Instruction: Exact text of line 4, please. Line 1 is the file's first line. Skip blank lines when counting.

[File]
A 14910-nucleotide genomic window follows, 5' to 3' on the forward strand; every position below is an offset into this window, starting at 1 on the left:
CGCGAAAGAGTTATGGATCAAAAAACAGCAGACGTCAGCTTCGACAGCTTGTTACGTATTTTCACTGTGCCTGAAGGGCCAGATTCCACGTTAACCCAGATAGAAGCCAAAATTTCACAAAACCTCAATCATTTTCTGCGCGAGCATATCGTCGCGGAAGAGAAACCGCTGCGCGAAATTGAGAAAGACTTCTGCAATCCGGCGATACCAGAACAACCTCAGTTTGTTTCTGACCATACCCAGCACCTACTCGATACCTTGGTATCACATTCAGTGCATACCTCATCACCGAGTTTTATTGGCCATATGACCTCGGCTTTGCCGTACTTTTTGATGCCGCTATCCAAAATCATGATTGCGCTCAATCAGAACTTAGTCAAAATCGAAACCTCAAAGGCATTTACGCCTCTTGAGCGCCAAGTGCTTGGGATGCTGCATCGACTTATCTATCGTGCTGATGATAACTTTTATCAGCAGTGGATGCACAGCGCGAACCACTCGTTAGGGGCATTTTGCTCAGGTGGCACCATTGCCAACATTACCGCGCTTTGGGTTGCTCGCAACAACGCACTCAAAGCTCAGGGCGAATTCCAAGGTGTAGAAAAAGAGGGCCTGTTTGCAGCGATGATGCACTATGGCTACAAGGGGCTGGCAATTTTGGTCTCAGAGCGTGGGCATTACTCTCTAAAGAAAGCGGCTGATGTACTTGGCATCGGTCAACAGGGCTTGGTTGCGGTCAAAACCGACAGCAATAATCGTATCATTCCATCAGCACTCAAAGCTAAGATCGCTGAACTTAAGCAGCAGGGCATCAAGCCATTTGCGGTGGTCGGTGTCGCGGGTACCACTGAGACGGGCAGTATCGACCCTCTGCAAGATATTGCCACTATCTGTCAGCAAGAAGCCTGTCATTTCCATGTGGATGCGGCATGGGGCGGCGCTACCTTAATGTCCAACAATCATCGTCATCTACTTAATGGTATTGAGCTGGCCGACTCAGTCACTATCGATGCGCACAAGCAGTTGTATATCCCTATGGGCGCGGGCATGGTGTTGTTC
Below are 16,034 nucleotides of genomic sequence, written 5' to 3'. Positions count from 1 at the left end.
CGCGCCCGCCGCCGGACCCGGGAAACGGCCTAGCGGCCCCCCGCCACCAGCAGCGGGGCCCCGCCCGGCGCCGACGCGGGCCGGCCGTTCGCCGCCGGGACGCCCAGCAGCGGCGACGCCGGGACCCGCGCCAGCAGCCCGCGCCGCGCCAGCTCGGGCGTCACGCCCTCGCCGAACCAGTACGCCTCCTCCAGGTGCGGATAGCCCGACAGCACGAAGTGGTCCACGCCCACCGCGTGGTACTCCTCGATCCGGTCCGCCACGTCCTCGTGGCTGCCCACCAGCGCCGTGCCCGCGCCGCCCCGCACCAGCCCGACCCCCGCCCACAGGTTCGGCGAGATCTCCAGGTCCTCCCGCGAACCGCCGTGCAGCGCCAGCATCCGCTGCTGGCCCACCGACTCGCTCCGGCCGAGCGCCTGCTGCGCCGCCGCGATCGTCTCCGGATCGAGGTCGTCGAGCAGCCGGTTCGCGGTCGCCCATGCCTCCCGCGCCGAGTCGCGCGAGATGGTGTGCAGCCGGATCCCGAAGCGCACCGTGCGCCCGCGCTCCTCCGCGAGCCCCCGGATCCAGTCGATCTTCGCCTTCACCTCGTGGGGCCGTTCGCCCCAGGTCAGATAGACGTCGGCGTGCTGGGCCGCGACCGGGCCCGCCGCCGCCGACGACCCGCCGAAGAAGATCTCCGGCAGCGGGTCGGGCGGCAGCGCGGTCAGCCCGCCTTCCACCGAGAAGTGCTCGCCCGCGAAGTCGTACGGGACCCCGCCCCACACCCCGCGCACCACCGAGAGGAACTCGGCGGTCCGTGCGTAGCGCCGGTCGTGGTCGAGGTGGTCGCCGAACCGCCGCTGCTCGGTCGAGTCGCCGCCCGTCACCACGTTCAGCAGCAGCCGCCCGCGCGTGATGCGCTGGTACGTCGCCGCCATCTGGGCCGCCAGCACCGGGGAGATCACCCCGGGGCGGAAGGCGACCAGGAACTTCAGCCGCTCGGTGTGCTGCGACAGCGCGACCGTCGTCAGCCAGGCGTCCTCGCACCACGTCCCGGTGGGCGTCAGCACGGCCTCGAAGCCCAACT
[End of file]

CGCGCCCGCCGCCGGACCCGGGAAACGGCCTAGCGGCCCCCCGCCACCAGCAGCGGGGCCCCGCCCGGCGCCGACGCGGGCCGGCCGTTCGCCGCCGGGACGCCCAGCAGCGGCGACGCCGGGACCCGCGCCAGCAGCCCGCGCCGCGCCAGCTCGGGCGTCACGCCCTCGCCGAACCAGTACGCCTCCTCCAGGTGCGGATAGCCCGACAGCACGAAGTGGTCCACGCCCACCGCGTGGTACTCCTCGATCCGGTCCGCCACGTCCTCGTGGCTGCCCACCAGCGCCGTGCCCGCGCCGCCCCGCACCAGCCCGACCCCCGCCCACAGGTTCGGCGAGATCTCCAGGTCCTCCCGCGAACCGCCGTGCAGCGCCAGCATCCGCTGCTGGCCCACCGACTCGCTCCGGCCGAGCGCCTGCTGCGCCGCCGCGATCGTCTCCGGATCGAGGTCGTCGAGCAGCCGGTTCGCGGTCGCCCATGCCTCCCGCGCCGAGTCGCGCGAGATGGTGTGCAGCCGGATCCCGAAGCGCACCGTGCGCCCGCGCTCCTCCGCGAGCCCCCGGATCCAGTCGATCTTCGCCTTCACCTCGTGGGGCCGTTCGCCCCAGGTCAGATAGACGTCGGCGTGCTGGGCCGCGACCGGGCCCGCCGCCGCCGACGACCCGCCGAAGAAGATCTCCGGCAGCGGGTCGGGCGGCAGCGCGGTCAGCCCGCCTTCCACCGAGAAGTGCTCGCCCGCGAAGTCGTACGGGACCCCGCCCCACACCCCGCGCACCACCGAGAGGAACTCGGCGGTCCGTGCGTAGCGCCGGTCGTGGTCGAGGTGGTCGCCGAACCGCCGCTGCTCGGTCGAGTCGCCGCCCGTCACCACGTTCAGCAGCAGCCGCCCGCGCGTGATGCGCTGGTACGTCGCCGCCATCTGGGCCGCCAGCACCGGGGAGATCACCCCGGGGCGGAAGGCGACCAGGAACTTCAGCCGCTCGGTGTGCTGCGACAGCGCGACCGTCGTCAGCCAGGCGTCCTCGCACCACGTCCCGGTGGGCGTCAGCACGGCCTCGAAGCCCAACT